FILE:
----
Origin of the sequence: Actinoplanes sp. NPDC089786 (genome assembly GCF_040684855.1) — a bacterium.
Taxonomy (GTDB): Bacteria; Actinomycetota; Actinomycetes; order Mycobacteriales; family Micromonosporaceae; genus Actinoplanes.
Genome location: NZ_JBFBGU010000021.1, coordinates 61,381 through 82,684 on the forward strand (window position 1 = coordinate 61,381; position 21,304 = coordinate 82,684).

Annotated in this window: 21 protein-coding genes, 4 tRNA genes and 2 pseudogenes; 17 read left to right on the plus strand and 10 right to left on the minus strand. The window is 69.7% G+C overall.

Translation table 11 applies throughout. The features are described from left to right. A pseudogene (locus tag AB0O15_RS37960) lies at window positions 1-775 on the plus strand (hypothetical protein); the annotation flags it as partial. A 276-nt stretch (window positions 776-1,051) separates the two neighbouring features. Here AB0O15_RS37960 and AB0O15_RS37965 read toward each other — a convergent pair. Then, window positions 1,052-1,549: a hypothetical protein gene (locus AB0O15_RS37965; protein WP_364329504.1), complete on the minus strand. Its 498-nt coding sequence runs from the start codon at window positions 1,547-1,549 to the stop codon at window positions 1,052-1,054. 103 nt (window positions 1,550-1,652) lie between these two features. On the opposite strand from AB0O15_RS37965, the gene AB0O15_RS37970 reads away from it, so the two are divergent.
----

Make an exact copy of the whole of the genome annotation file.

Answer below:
Origin of the sequence: Actinoplanes sp. NPDC089786 (genome assembly GCF_040684855.1) — a bacterium.
Taxonomy (GTDB): Bacteria; Actinomycetota; Actinomycetes; order Mycobacteriales; family Micromonosporaceae; genus Actinoplanes.
Genome location: NZ_JBFBGU010000021.1, coordinates 61,381 through 82,684 on the forward strand (window position 1 = coordinate 61,381; position 21,304 = coordinate 82,684).

Annotated in this window: 21 protein-coding genes, 4 tRNA genes and 2 pseudogenes; 17 read left to right on the plus strand and 10 right to left on the minus strand. The window is 69.7% G+C overall.

Translation table 11 applies throughout. The features are described from left to right. A pseudogene (locus tag AB0O15_RS37960) lies at window positions 1-775 on the plus strand (hypothetical protein); the annotation flags it as partial. A 276-nt stretch (window positions 776-1,051) separates the two neighbouring features. Here AB0O15_RS37960 and AB0O15_RS37965 read toward each other — a convergent pair. Then, window positions 1,052-1,549: a hypothetical protein gene (locus AB0O15_RS37965; protein WP_364329504.1), complete on the minus strand. Its 498-nt coding sequence runs from the start codon at window positions 1,547-1,549 to the stop codon at window positions 1,052-1,054. 103 nt (window positions 1,550-1,652) lie between these two features. On the opposite strand from AB0O15_RS37965, the gene AB0O15_RS37970 reads away from it, so the two are divergent.